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University of Kentucky

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  • Pat Riley
    Patrick James Riley (born March 20, 1945) is an American professional basketball executive, and a former coach and player in the National Basketball Association (NBA). He has been the team president ...
  • Leon Morris Ades (deceased)
  • James Parker LaBach (1918 - 2004)
    Parker LaBach received his undergraduate education at the University of Kentucky and later earned a Ph.D. degree in Music Education at Syracuse University. As an educator he taught students from the ...
  • Lucy Chenault Anderson (1917 - 2004)
    JONES, Lucy Anderson, 86, widow of Edward Harold Jones, died Sat. Oct. 16, 2004. Born in Lexington, Ky., she was the daughter of the late Mathew William and Lucy Chenault Anderson. She attended the U...
  • Matthew William Anderson (1895 - 1967)
    His obituary from the Lexington Herald: Matthew William Anderson, 71, a pioneer in the subdivision development of Lexington and an apartment house owner, died yesterday morning at his home, 220 Chena...

The University of Kentucky (abbrev. UK) is a public co-educational university in Lexington, Kentucky. Founded in 1865 by Isaiah Giles as the Agricultural and Mechanical College of Kentucky,[8] the university is one of the state's two land-grant universities (the other being Kentucky State University), the largest college or university in the state, with 29,385[2] students as of Fall 2013, and the highest ranked research university in the state according to U.S. News and World Report.[4][9]

The institution comprises 16 colleges, a graduate school, 93 undergraduate programs, 99 master programs, 66 doctoral programs, and four professional programs.[10] The University of Kentucky has fifteen libraries on campus. The largest is William T. Young Library, a federal depository, hosting subjects related to social sciences, humanities, and life sciences collections. In recent years, the university has focused expenditures increasingly on research, following a compact formed by the Kentucky General Assembly in 1997. The directive mandated that the university become a Top 20 public research institution, in terms of an overall ranking to be determined by the university itself, by the year 2020.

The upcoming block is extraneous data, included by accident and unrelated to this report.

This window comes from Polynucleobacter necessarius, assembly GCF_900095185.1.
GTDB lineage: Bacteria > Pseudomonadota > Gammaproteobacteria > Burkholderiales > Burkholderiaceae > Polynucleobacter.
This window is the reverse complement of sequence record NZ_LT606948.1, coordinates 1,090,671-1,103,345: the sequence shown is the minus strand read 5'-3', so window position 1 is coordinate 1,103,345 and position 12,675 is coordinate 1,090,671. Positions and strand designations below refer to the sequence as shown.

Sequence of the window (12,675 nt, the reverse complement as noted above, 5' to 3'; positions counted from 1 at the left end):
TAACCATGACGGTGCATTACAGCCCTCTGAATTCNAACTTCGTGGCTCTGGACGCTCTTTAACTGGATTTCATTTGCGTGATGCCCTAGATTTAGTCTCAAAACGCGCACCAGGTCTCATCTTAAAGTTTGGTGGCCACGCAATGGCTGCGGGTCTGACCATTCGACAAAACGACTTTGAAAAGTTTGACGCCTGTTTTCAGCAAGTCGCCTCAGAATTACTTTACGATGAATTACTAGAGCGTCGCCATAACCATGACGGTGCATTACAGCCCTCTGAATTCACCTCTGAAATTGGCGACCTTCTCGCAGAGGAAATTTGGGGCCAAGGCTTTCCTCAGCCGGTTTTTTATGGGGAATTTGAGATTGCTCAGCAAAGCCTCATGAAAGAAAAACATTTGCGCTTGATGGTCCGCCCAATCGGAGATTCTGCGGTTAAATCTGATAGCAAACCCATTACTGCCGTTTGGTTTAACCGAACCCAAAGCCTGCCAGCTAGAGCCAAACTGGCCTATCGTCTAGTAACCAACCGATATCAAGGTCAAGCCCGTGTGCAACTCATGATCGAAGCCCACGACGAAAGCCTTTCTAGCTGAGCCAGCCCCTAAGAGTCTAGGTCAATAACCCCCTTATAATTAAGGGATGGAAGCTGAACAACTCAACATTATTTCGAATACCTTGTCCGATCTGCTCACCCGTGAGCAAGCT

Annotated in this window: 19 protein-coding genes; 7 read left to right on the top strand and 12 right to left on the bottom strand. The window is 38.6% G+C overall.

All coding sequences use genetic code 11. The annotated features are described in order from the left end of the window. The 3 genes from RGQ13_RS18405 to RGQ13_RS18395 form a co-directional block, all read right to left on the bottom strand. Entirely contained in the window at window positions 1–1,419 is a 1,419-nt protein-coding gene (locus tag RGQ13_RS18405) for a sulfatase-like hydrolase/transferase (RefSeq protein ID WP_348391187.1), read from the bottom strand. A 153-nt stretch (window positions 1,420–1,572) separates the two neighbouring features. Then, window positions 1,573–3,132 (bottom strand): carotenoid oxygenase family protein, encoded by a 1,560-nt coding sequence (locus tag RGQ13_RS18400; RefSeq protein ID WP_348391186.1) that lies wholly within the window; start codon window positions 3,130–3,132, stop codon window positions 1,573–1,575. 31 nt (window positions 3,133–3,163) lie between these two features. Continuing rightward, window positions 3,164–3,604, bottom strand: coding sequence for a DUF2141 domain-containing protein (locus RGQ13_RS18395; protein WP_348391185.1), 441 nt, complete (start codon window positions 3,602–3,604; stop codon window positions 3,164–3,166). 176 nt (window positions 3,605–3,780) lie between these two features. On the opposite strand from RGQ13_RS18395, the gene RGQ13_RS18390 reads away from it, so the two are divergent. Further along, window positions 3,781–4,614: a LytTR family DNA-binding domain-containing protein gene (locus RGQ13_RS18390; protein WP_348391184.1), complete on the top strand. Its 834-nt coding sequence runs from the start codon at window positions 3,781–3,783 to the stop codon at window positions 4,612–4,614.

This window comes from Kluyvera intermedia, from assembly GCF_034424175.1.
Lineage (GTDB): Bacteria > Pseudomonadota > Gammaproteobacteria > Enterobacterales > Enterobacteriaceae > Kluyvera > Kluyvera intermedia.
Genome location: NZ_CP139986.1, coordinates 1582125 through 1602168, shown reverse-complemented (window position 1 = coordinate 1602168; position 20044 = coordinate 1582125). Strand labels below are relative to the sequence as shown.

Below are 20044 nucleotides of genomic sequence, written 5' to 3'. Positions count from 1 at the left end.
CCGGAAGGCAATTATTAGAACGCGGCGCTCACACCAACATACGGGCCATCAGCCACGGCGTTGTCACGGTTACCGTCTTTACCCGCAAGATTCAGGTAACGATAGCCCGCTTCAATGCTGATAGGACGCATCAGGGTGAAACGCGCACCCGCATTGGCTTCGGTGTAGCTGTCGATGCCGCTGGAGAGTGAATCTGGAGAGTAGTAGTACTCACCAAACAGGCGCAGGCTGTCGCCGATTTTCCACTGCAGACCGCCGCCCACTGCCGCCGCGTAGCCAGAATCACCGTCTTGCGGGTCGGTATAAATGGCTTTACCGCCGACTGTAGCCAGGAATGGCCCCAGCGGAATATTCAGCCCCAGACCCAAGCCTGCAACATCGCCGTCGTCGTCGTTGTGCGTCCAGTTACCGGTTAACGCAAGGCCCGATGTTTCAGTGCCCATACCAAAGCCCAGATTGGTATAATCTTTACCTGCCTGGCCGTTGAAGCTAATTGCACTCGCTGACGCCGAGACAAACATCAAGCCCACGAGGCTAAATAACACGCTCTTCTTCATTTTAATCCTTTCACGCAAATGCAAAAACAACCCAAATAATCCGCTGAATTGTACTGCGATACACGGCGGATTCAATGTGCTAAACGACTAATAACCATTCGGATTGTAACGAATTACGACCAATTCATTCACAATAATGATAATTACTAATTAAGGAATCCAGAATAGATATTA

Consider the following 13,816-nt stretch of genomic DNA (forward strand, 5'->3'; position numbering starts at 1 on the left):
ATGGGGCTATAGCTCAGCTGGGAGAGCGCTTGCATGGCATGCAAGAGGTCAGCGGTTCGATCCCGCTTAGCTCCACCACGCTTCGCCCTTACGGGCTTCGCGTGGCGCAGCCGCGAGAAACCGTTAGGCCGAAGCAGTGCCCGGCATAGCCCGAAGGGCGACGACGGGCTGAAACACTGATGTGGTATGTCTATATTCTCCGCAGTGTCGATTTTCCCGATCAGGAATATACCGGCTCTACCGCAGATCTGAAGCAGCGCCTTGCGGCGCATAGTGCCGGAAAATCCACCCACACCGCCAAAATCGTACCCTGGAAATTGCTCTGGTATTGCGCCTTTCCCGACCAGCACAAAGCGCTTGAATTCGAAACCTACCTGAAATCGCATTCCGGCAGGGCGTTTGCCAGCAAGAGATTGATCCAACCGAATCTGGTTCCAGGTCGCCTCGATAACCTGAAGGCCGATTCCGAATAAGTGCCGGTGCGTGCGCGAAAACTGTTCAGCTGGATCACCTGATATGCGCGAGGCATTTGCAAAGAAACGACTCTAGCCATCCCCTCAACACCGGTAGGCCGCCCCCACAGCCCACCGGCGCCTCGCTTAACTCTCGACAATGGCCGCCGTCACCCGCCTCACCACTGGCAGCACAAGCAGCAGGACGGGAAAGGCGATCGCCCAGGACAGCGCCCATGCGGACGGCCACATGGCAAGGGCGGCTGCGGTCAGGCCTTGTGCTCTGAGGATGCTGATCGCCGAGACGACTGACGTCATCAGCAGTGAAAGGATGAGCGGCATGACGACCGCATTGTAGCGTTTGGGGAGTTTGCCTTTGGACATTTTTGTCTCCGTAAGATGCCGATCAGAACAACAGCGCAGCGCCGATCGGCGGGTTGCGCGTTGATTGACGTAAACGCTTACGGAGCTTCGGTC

In the early commonwealth of Kentucky, higher education was limited to a number of children from prominent families, disciplined apprentices, and those young men seeking entry into clerical, legal, and medical professions. As the first university in the territory that would become Kentucky, Transylvania University was the primary center for education, and became the mother of what would become the University of Kentucky.

John Bryan Bowman founded the Agricultural and Mechanical College of Kentucky (A&M), a publicly chartered department of Kentucky University, after receiving federal support through the Morrill Land-Grant Colleges Act in 1865.[8] Courses were offered at Ashland, The Henry Clay Estate.[12] Three years later, James Kennedy Patterson became the first president of the land-grant university and the first degree was awarded. In 1876, the university began to offer Master's degree programs. Two years later, A&M separated from Kentucky University, which is now Transylvania University.[12] For the new school, Lexington donated a 52 acre (210,000 m²) park and fair ground, which became the core of UK's present campus.[12] A&M was initially a male-only institution, but began to admit women in 1880.[8]

In 1892, the official colors of the university, royal blue and white, were adopted. An earlier color set, blue and light yellow, was adopted earlier at a Kentucky-Centre College football game on December 19, 1891.[6] The particular hue of blue was determined from a necktie, which was used to demonstrate the color of royal blue.[6]

On February 15, 1882, Administration Building was the first building of three completed on the present campus.[12] Three years later, the college formed the Agricultural Experiment Station, which research issues relating to agribusiness, food processing, nutrition, water and soil resources and the environment.[13] This was followed up by the creation of the university's Agricultural Extension service in 1910, which was one of the first in the United States.[14] The extension service became a model of the federally mandated programs that were required beginning in 1914.

List of University of Kentucky alumni